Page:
In practice, these days, I've found this to be true also.  I am finding that I can't simply recast task cases into things to develop. 

        My methods these days are more about establishing a language that works between development, customers and management.  I don't like the XP term "story" - since folks with millions of dollars to spend don't feel good about characterizing their needs as a "pack of stories."  I have been using the term "feature."  And by that I mean something that is understandable by customer and management, decomposable and buildable by development, testable by QA and easily demonstrable at acceptance time.  For those features I look for traceability back through the U-CD task and role models.  I need to know who uses the feature, in support of what goal, and as part of what task.

        Looking at what I understand so far about FDD, the granularity of feature types might fail some of my tests for a valid feature - such as "understandable by customer and management."  Today, every once in a while, I let features slip into scope documents that fail my tests above.  After 30 minutes on a conference call explaining to a group of customers what I mean by BusinessObject, object-relational mapping and persistence, I've sworn to plan, manage and commicate about projects in terminology that works for most people involved.  Internally we'll break my course-grain features out into development tasks that might closely match up to FDD features types - but for us that sort of exercise is part of our teams implementation - not our public interface - if that makes sense.    

        This very course-grain feature probably really is an XP story.  That's what I'm finding U-CD very effective at generating quickly and collaboratively. 

        But, back to the original point of your message - I'd better get up to speed on FDD so I'm not mis-using its terminology.  And, more importantly, so I can make use of the work you and others have done.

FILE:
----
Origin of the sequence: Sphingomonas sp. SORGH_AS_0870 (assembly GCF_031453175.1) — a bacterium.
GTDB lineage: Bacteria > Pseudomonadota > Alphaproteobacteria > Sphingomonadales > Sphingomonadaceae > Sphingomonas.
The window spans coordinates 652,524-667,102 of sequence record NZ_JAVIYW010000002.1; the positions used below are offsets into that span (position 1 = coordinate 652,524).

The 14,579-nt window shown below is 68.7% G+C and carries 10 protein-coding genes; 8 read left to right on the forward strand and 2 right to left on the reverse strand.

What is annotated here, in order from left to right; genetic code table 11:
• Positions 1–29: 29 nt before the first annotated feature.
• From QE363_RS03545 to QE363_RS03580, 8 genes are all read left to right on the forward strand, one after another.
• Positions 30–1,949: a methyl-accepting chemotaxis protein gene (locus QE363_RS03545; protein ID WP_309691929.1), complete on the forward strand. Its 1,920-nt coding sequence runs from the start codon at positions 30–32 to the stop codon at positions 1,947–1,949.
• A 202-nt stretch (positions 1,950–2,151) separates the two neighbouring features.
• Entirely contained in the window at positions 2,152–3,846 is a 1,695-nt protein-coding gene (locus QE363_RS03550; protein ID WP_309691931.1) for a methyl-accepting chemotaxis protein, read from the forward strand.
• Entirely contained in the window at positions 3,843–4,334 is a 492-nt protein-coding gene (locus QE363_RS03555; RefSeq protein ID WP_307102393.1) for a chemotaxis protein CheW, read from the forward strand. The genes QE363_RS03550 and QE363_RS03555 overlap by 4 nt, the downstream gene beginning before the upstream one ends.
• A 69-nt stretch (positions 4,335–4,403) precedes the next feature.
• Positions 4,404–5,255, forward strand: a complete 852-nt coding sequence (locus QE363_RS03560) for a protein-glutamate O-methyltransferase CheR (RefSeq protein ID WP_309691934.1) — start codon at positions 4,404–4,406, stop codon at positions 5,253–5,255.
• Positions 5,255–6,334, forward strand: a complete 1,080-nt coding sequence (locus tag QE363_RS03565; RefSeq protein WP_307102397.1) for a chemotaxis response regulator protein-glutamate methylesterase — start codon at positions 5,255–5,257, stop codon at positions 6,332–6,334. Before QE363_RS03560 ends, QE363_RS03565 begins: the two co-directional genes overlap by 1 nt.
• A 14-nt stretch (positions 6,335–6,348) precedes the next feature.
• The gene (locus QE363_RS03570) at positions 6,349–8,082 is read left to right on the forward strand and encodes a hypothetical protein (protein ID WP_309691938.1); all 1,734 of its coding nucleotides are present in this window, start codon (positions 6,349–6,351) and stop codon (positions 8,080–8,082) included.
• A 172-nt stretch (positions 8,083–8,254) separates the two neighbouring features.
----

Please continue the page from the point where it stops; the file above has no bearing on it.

BTW: I'd found and rooted around in your site sometime last year, but at that time it looked like you'd discontinued posting new content.  Looking at it now I see lots of new stuff to read.  I'll look forward to digging through it.

        Thanks again for the feedback.  I look forward to meeting you sometime soon.  I'm sure we'll stumble across each other at one of these conferences.

        If you're ever in or near my neck of the wood, Salt Lake City, please look me up. 

        cheers,

        -Jeff

         "David J. Anderson" <netherby_uk@...> wrote:

        Jeff,

        I read your material. Thanks for the pointer. What a
        pity, we didn't get a chance to meet at OOPSLA - I am
        based in Seattle and attended the conference for a
        single day.

        Anyway, I felt I needed to give you some feedback
        regarding FDD. You need to be careful when relating
        Task Cases to FDD. FDD Features are not tasks. They
        are not procedures but functions.

        FDD uses architectural partitioning. There are four
        types of Features in FDD: PD (problem domain or
        business logic); UI (user interface); DM (data
        management or persistence); SI (systems interface).

        Most of the writing on FDD only talks about PD so
        those less familiar with it can be forgiven for
        mistakes in interpretation.

        The Feature partitioning existed right from the start
        in FDD. Of the regular contributors at
        http://www.featuredrivendevelopment.com/ Steve Palmer,
        Pauyl Szego and Jeff De Luca matured the PD Feature
        methods. As these were most mature when the book "Java
        Modeling in Color with UML" was written, these were
        the things which were written down. Philip Bradley was
        repsonsible for the SI and DM side of FDD and I was
        repsonsible for the UI.

        On the original project the UI was split into two
        levels which were known as HLD and LLD (High level and
        Low level design - respectively). The HLD tracked my
        own work as the designer. The LLD tracked the
        developers work programming the UI.

        Later I wrote a paper "Extending FDD for UI" which
        updated the LLD process using Ian Horrock's work of
        Statechart Modeling for UI based on David Harel's